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Video: T20 series against Proteas great learning curve for India, says Ravi Shastri

Published Oct 9, 2015, 2:49 pm IST
Updated Mar 27, 2019, 1:27 pm IST
'Disappointed with the result but it's not that it will give me sleepless nights'
Team India director Ravi Shastri said the 0-2 loss to South Africa in the three-match T20 series series is a great exposure for the hosts ahead of the next year's ICC World Twenty20. (Photo: PTI/ File)
 Team India director Ravi Shastri said the 0-2 loss to South Africa in the three-match T20 series series is a great exposure for the hosts ahead of the next year's ICC World Twenty20. (Photo: PTI/ File)

Kolkata: Team India director Ravi Shastri on Thursday said the 0-2 loss to South Africa in the three-match Twenty20 series is a great learning exposure for the hosts ahead of the next year's ICC World Twenty20.


The third Twenty20 between India and South Africa was called off on Thursday without a ball being bowled because of wet outfield as the Proteas clinched the series 2-0. (Photo: PTI)

"I'm disappointed with the result as anybody would be. We play to win. But it's not that it will give me sleepless nights. It has taught me a lot as well going forward into the World Twenty20," Shastri said in the press conference after the abandoned tie.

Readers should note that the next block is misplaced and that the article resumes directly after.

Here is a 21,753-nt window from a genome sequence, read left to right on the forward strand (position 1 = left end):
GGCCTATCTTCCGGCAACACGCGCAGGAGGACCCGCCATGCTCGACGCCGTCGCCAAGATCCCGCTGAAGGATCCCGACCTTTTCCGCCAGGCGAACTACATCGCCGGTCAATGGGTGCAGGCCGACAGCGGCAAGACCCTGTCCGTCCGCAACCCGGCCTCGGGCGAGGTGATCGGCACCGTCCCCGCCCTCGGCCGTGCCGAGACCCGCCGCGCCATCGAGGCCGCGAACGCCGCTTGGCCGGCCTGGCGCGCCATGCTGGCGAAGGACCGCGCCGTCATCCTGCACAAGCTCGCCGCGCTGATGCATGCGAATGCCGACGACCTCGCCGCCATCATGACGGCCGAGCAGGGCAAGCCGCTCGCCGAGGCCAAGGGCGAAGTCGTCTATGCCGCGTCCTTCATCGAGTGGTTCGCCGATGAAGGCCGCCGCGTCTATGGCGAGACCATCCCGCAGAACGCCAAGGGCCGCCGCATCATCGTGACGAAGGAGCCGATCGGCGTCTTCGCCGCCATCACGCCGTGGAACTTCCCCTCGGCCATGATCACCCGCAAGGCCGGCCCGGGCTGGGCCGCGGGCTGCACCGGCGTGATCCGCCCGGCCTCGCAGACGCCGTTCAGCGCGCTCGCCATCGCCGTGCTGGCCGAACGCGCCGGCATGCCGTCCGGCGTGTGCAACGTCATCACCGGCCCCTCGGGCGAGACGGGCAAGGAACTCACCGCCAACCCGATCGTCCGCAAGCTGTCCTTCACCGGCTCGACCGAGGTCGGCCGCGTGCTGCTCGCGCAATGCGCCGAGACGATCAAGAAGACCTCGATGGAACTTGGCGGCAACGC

"First one was close, in the second game we're outplayed. I don't want to give any excuses. As a unit we have played very little T20 cricket in bilateral series."


India lost the first Twenty20 in Dharmasala despite putting up 199, while in Cuttack it was a sorry state of affair as they recorded their lowest total at home, and second lowest overall after being skittled out for 92.

"I would go down to one game really in Cuttack where we could have played much better but we just did not show up. The boys are also disappointed about it. We would have liked to have a full game here. That did not happen. There are a plenty of things to learn," Shastri said.

"It's a very long season coming up. It was a great exposure for the team. We might have lost the series but I treat it as a great exposure in the lead up to the World Twenty20," he added.


Shastri blamed the series loss on India's less exposure to the Twenty20 Internationals and said the rubber had helped him to get the combination right.

"It's a work in progress. We have not played T20s. There's a long way to go. It's very good that a team like South Africa have come. They are one of the strongest across all formats," he said.

"It's a young team, we're still figuring out on what will be our best combination, the best way forward. No better preparation than playing a team like South Africa who play more T20 cricket than any other team in the world."


The Twenty20 series is followed by five ODIs and four Tests and Shastri believed Team India would be a much improved side after the South African's 72-day long tour to India.

"By the time they leave we will be a much stronger time in two-and-a-half months time. We will be a much better team irrespective of the result," he said.